Fiction: The Girl and Her Unicorn, Part Three

Banner for Nine Laws: Allosexual Aromantic Fairy Tales. Image features a tree in the foreground, lanterns hanging from its branches, against a background of heavily-overgrown grey stone walls and archways leading into smaller courtyards. Vines and ivy cover the walls, archways and steps; an array of grasses grow around the bases of trees and walls. Text is set in a white, slightly-curving serif type; white curlicues matching the text, set in each corner, form a broken frame around the text.

Ponder Sheafed can’t stop asking questions. Ze isn’t the girl others presume hir to be. Ze won’t become a wife or let a wedding’s absence stopper hir lust. Ze isn’t good, so maintaining hir kinsfolk’s high regard demands a complicated dance of stealth, secrecy and untruth. Ponder does, however, own some ability in deception … so when tragedy befalls hir family, how does ze explain that–despite all appearance to the contrary–ze can’t trade hir life’s service for a unicorn’s magic?

Only virtuous maidens may enter the forest to seek a creature as pure as a unicorn. Returning home empty-handed avoids provoking Father’s rage by confessing unacceptable truths, so what options has ze other than embarking upon a farcical quest for hir family’s salvation … and dreading the failure to come? No unicorn can ever grace an unrepentant liar!

Ponder isn’t good. But neither, ze discovers, is the unicorn.

You may learn, given time, that ‘good’ is but sunlight and seafoam … and all else is sapience.

Contains: A genderless, non-partnering allo-aro who speaks lies to live hir truth in a village that prizes a girl’s goodness above all else … and a unicorn whose duty to humans has been wildly misrepresented.

Setting: Nine Laws but entirely stand-alone.

Content advisory: This story depicts a culture of misogyny, cissexism, sex negativity, heteronormativity and amatonormativity, including the presumption of being cis, experiencing sexual and romantic attraction, and marrying a cis person of the other binary gender. Please also expect depictions of purity culture, use of misogynistic slurs, forced gendering and/or genderless erasure, a focus on non-partnering and non-parenting experiences, death and illness mentions, and references to sex and sex acts. “Love” is used primarily in the romantic sense and, as is common in casual use, conflated with romantic attraction.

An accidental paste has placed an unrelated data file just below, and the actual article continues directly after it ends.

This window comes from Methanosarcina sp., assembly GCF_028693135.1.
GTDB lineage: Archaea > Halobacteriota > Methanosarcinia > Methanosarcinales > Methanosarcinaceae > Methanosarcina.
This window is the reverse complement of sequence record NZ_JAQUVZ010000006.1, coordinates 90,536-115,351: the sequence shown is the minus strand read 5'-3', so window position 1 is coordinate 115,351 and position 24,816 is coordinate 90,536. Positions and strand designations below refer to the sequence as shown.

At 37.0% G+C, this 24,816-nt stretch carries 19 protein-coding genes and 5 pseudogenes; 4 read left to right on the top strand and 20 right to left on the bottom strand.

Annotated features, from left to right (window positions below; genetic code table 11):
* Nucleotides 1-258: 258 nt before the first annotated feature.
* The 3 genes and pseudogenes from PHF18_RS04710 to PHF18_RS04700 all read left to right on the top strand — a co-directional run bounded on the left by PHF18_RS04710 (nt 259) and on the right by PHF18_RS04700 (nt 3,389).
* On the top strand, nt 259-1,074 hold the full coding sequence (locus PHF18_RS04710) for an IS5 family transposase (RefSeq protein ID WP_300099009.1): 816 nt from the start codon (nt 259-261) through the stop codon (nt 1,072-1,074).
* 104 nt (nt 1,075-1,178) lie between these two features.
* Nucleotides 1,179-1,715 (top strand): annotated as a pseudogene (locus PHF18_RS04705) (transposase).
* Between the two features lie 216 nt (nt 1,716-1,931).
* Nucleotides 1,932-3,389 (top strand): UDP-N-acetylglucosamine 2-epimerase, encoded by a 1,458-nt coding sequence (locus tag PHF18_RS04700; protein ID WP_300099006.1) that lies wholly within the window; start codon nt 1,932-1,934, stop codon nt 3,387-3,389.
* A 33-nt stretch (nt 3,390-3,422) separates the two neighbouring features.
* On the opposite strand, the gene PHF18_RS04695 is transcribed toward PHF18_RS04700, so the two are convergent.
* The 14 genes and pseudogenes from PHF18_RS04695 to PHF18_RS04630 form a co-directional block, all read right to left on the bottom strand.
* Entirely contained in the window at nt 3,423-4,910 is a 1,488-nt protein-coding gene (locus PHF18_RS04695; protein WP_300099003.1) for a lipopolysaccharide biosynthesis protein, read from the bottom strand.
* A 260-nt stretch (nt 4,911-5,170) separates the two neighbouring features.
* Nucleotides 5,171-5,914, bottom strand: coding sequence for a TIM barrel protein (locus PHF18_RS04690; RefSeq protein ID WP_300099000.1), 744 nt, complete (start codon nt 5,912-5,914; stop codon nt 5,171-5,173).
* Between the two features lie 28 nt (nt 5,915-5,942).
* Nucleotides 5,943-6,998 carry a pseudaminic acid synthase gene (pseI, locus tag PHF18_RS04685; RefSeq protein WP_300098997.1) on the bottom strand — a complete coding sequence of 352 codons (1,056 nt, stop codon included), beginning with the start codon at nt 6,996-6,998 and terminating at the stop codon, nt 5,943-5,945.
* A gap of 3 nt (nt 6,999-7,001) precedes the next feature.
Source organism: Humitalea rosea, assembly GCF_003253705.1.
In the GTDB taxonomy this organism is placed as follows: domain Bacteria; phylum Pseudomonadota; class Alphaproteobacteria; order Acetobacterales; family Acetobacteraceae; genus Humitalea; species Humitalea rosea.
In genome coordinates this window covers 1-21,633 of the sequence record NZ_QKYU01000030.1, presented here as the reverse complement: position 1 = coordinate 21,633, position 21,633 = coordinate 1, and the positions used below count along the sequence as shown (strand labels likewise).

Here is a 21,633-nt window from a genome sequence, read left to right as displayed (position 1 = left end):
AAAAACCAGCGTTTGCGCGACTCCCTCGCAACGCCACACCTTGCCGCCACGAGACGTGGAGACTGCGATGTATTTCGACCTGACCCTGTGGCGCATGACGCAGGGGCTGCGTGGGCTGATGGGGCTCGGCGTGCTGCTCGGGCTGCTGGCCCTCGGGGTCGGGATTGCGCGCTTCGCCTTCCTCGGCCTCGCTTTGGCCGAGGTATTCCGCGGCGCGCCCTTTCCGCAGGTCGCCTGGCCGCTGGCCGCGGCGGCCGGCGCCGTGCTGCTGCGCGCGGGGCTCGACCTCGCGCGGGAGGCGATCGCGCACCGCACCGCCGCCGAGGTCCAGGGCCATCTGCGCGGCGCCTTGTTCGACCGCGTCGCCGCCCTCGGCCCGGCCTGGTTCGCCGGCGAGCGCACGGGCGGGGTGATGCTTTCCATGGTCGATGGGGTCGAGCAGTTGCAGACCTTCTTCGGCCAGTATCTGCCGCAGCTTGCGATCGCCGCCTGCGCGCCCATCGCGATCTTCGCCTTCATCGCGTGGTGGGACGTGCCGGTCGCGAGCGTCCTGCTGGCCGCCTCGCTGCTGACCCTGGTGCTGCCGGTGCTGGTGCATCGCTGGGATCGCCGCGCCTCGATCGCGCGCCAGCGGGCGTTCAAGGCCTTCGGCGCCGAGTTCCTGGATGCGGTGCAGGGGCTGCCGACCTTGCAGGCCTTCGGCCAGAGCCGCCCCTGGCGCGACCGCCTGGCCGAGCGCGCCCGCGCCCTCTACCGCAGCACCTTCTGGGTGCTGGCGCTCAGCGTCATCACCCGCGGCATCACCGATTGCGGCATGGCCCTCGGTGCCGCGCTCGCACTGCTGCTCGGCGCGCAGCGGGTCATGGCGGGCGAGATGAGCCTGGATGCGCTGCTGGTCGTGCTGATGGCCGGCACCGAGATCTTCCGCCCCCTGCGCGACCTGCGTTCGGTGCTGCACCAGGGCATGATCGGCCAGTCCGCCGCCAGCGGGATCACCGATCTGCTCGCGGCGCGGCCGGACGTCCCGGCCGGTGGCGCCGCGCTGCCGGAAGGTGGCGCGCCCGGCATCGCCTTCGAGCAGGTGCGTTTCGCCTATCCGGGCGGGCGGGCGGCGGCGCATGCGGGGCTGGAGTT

The word “girl” is used to mean “a not-adult female person”; the word “woman” is used to mean “an adult female person”. In this village, “woman” is bestowed upon a female (or presumed female) person who is or has been married. “Girl” refers to a female (or presumed female) person who hasn’t yet married, is expected to be virginal, and is young enough to bear children, even if she has otherwise reached adult age.

Length: 2, 845 words (part three of three).

Ze stares, speechless and bewildered, into the unicorn’s dark eyes. The world halts, as still as the pond beneath the ever-brightening sky, while Ponder’s mind races through a chaos of cradle stories and priestly sermons. Do gods punish wrongdoers by denying them long-wished-for children? Does human worship ensure their provision of gentle weather and healthy crops? Do they watch mortals through crows’ eyes? Do the unicorns serve the gods? What even is a god…?

Only a nauseating wave of giddiness brings hir back to hirself—to hir shivering body, aching head and throbbing feet.

“Sorry,” ze whispers, stepping backwards. The sandy beach hurriedly greets hir descending rump, and Ponder flops onto hir back, resting hir palms atop a forehead pulled as tight as Mama’s bedstrings. “Sorry. I just…”

Nobody reckoned Mama a great beauty, but she was almost as strong as Father and owned as little patience for “willowy” women as he for shy men. As a child, Ponder thought her uncaring: Mama’s pragmatism didn’t permit words of warmth, understanding or comfort. She had no tolerance for a misery unsolvable by something done, made or given. If she thought someone wronged, however, nothing halted her quest for retribution. She just stood so disconnected from others’ feelings that even Father’s mercurial moods didn’t touch her; Ponder’s frustrations were but an inconvenience best left unvoiced. The world is what it is. Rules must be obeyed. What purpose lies in complaint?